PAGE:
Experimental Evidence for a New Type of Magnetism

Physics 17, s10
Spectroscopic data suggest that thin films of a certain semiconducting material can exhibit altermagnetism, a new and fundamental form of magnetism.
S. Lee et al. [1]

In 2022, theorists gave a name to a new class of magnetic order: altermagnetism (see Viewpoint: Altermagnetism Then and Now). Materials that exhibit this phenomenon are predicted to have no net magnetization and an electronic band structure that is split into spin-up and spin-down bands, giving these materials properties of both antiferromagnets and ferromagnets. Despite extensive effort, strong experimental evidence for the existence of altermagnetic materials has been lacking. Such evidence has now been found by Changyoung Kim at Seoul National University in South Korea and his colleagues [1]. The researchers say that the distinctive properties of altermagnets could be useful for spin-based electronics.

Kim and his colleagues studied manganese telluride, a semiconductor that was expected to display altermagnetism. Theorists have predicted a large separation between the spin-up and spin-down bands in the material’s electronic band structure, making spin splitting potentially easier to observe in this material than in others. But the three-dimensional crystal structure of manganese telluride has been problematic for the conventional method for such measurements. One reason for the difficulty is that the technique—angle-resolved photoemission spectroscopy (ARPES)—is typically sensitive only to the band structure at a material’s surface rather than in the bulk. The team overcame this problem by applying ARPES to thin films of manganese telluride rather than to thick blocks.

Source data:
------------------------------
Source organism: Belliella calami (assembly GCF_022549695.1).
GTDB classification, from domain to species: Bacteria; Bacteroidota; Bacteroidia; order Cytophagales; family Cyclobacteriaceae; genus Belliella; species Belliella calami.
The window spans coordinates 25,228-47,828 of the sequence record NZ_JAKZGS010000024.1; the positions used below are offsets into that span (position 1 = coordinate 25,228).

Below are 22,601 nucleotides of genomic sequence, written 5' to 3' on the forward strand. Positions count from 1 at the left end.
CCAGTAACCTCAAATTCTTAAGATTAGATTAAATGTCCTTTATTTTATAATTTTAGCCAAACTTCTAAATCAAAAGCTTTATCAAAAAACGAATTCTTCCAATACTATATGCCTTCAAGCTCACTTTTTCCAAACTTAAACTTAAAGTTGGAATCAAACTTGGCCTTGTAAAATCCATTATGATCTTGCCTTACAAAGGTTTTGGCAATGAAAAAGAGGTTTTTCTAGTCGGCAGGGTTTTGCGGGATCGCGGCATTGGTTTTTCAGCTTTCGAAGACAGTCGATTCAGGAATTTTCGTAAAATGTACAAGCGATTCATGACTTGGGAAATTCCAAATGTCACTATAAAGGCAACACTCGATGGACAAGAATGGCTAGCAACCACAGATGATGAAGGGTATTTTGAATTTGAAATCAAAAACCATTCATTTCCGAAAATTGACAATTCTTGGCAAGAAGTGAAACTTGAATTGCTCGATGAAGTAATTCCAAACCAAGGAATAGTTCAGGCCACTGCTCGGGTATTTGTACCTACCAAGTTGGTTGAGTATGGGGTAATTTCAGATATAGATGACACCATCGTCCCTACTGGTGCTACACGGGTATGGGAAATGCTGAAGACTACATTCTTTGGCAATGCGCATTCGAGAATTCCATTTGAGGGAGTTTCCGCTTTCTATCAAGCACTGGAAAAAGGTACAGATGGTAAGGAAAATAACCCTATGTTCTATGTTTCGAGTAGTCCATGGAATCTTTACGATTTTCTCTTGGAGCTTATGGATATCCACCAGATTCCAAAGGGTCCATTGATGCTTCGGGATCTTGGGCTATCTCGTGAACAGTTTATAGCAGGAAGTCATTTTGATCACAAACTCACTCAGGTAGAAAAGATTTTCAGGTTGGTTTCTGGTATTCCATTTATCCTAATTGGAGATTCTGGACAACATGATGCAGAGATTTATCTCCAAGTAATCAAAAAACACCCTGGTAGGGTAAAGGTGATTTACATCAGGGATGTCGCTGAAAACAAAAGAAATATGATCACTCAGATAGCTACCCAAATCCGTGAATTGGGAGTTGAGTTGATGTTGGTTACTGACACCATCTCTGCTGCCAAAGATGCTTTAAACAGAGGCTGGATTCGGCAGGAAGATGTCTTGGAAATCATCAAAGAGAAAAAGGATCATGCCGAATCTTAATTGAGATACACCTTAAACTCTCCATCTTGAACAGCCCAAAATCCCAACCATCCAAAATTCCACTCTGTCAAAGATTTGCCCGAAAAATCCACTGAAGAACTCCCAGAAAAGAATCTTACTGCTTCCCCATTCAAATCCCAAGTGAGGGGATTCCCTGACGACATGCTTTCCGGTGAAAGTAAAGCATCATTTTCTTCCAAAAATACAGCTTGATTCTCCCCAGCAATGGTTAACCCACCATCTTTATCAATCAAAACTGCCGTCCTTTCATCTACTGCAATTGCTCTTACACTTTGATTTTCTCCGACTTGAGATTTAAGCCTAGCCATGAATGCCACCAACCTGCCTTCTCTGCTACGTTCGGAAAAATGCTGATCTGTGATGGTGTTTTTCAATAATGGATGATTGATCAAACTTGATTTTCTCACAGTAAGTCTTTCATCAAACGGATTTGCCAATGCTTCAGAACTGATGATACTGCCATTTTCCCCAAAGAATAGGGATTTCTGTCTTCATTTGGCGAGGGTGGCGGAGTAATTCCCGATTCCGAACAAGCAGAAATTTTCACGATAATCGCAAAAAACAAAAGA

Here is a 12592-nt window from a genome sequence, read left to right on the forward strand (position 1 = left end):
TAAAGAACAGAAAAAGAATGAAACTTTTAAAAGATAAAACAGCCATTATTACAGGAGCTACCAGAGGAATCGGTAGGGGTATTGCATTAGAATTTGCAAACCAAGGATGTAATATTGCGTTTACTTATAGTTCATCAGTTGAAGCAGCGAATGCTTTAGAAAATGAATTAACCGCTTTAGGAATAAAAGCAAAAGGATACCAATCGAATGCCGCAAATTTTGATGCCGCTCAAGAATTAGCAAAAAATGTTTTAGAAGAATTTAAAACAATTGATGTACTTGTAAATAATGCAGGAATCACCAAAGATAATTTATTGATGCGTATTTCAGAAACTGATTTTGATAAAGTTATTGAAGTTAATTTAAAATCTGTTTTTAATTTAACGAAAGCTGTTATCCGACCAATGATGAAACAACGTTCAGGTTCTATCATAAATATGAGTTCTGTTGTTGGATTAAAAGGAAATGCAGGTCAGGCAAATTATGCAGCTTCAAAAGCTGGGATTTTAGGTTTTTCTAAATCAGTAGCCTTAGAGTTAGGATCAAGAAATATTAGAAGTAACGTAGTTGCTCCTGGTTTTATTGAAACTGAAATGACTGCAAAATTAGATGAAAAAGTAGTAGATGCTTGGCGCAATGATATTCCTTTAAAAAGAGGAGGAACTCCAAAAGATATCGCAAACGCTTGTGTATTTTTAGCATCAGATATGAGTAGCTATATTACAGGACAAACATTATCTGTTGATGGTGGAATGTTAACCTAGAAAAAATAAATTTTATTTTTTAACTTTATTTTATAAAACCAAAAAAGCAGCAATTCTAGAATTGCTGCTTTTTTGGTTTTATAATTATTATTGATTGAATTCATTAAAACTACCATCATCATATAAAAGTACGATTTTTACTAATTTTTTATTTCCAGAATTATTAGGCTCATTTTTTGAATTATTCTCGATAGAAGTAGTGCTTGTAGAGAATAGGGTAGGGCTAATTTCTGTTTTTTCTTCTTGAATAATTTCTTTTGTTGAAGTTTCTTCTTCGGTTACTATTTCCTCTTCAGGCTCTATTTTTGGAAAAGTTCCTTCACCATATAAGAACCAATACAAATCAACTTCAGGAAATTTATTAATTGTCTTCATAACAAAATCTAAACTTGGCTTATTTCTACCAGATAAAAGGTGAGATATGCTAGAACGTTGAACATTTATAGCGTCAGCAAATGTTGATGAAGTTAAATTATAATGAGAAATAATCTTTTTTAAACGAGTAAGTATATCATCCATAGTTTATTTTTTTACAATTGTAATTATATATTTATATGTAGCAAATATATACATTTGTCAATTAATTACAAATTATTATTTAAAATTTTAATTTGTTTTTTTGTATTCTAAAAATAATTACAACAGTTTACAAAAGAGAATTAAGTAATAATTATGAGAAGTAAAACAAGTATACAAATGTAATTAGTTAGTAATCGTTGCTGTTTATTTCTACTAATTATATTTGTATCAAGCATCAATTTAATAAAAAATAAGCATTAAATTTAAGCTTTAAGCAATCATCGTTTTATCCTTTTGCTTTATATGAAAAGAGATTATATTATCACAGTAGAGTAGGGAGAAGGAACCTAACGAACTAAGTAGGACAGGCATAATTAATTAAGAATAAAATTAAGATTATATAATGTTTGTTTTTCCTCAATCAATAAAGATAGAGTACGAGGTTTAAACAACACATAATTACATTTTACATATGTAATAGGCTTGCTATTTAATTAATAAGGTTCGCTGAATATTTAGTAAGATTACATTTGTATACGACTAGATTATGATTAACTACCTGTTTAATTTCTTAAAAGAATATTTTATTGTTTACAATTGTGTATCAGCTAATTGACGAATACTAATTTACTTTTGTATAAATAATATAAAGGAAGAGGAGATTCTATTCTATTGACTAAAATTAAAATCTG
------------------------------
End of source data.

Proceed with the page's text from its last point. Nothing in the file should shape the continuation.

The researchers found that, below 267 K, the manganese telluride films exhibited zero net magnetization and a spin-split band structure, which they argue provides compelling evidence for the existence of altermagnetism in the material. Next, the team plans to fully characterize the band structure using a variation of the ARPES technique called spin-resolved ARPES.

–Ryan Wilkinson

Ryan Wilkinson is a Corresponding Editor for Physics Magazine based in Durham, UK.


  1. S. Lee et al., “Broken Kramers degeneracy in altermagnetic MnTe,” Phys. Rev. Lett. 132, 036702 (2024).

Subject Areas

MagnetismCondensed Matter PhysicsMaterials Science

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